What is professionalism exactly?While there are varying definitions and disagreements among sociologists, a set of criteria put forth by Mirko Noordegraaf, a professor at Utrecht University in the Netherlands, is helpful. The starting point, he says, is “typically an emphasis on ‘good work’ and the social mechanisms for accomplishing this.” He further stresses that a “professional does not merely work; he/she has to be educated and trained, (socialized) as member of an occupational domain, supervised by his/her peers and held accountable.” Noordegraaf then acknowledges an element to professionalism that serves as the locus of historical and contemporary struggle for teachers: “professionals succeed in realizing so-called professional control: they control themselves.” Professionalism demands the capacity to internally organize and protect “professional practices from external influences.”
The work of teachers also substantially accords with renown public administration expert Frederick Mosher’s definition of a profession:
“[…] a more or less specialized and purposeful field of human activity which require some specialized education or training (though it may be acquired on the job), which offers a career of life work, and enjoys a relatively high status. It normally aspires to social, not selfish, purpose. Usually, but not always, it requires a degree or certification, and credential of some kind. Often its members join in a professional organization, local, state, or national, which enunciates standards and ethics of professional performance sometimes with the powers of enforcement.”
This definition is echoed by a 2013 national survey of 20,000 conducted by the Bill and Melinda Gates Foundation. It found that 6 out of 10 teachers went directly into teaching after earning their undergraduate or graduate degree. They taught because they wanted to provide a valuable public service. Eighty-five percent of teachers said they went into the profession because they wanted “to make a difference in children’s’ lives,” beyond reading, writing, and arithmetic. The survey reported that 99% of teachers “strongly agreed or agreed” with the statement that “teaching is more than academics; it is also about reinforcing good citizenship, resilience and social skills.”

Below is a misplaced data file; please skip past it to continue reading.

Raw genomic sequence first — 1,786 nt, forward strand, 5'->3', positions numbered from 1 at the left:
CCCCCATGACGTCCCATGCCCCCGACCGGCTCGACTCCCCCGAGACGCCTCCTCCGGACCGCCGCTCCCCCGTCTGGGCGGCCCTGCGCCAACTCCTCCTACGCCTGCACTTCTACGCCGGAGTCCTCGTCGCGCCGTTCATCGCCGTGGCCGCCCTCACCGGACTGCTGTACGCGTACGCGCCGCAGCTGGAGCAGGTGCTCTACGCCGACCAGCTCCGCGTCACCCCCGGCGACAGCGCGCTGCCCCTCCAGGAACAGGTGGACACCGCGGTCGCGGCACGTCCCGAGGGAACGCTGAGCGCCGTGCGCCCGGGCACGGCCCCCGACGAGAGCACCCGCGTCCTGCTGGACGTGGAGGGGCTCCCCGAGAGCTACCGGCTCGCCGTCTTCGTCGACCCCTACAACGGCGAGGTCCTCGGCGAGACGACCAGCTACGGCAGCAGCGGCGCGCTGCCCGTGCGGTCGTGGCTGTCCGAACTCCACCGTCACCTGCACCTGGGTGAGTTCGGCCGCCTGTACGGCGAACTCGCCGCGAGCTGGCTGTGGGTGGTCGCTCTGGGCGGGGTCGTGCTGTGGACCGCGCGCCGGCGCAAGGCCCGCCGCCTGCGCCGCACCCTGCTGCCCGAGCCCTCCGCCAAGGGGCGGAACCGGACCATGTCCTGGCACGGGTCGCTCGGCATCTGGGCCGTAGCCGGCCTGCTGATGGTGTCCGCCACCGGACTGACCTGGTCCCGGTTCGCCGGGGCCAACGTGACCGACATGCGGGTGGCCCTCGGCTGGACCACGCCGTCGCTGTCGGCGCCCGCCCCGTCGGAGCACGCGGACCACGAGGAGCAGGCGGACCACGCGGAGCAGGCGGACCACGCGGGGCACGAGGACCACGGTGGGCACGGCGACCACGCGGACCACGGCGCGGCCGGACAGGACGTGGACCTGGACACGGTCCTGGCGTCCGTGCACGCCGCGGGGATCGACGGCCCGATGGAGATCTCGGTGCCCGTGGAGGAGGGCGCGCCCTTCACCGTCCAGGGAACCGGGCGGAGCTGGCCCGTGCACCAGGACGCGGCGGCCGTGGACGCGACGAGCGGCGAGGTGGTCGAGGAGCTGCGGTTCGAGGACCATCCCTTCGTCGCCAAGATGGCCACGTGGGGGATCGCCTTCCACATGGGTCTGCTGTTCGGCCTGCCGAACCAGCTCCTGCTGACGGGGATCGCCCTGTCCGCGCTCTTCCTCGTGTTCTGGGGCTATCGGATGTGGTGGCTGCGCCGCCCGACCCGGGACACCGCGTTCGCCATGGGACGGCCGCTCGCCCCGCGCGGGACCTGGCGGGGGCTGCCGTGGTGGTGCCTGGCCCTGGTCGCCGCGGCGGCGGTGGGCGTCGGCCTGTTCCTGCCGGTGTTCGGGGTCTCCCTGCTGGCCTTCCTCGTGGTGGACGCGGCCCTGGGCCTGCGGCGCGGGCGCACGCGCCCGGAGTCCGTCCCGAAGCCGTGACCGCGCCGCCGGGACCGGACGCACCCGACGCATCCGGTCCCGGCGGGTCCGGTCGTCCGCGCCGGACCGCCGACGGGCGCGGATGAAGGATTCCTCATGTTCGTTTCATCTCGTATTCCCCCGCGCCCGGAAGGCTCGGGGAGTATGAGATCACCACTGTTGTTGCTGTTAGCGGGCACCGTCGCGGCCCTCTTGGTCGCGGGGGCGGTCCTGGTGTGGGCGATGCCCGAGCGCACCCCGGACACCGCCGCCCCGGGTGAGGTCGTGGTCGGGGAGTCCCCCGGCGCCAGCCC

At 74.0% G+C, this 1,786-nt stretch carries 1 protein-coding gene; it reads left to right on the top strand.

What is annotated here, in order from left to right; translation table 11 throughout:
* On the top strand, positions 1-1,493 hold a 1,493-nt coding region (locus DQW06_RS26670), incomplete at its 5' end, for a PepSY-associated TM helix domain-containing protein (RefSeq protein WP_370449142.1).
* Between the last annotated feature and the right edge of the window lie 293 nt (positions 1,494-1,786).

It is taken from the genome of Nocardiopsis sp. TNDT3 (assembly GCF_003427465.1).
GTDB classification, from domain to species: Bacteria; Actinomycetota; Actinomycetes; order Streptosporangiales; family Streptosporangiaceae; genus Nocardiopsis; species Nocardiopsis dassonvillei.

Education, then, is not usually an incremental step to a better way to make a living life or a waystation to another career. Teaching, like pastoring, is often a “calling.” So it stands to reason that teachers themselves are the appropriate people to define the best “educational practices, entrance routes, credentialing requirements, continuing training options, codes of conduct, and methods of enforcement.”
Except today, they’re not. A form of the classical structural-functionalist theory of professionalism prevails. This sociological view, first formulated by Talcott Parsons, holds that a profession is a static thing with attributes that apply without exception. Here, professionalism is a skill that can be practiced and learned over time, by anyone, with success and failure measured based on an agreed-upon objective standard. The recent history of the teaching profession helps explain why this version has come to dominate.
When teaching became “automated”In 1983, President Reagan’s National Commission on Excellence in Education published A Nation at Risk: The Imperative for Educational Reform, a much debated and often mischaracterized call-to-arms. The authors sent a clear distress signal: “We report to the American people that… the educational foundations of our society are presently being eroded by a rising tide of mediocrity that threatens our very future as a Nation and a people.” After A Nation at Risk was widely popularized, it became conventional wisdom that education was, in fact, in crisis. Task forces and commissions claimed to have evidence of failing students, obstructionist teacher unions, and poorly performing teachers. The constant saturation of negative school headlines took its toll: The public’s approval rating of public schools fell from 58% in 1973 to 29% in 2012.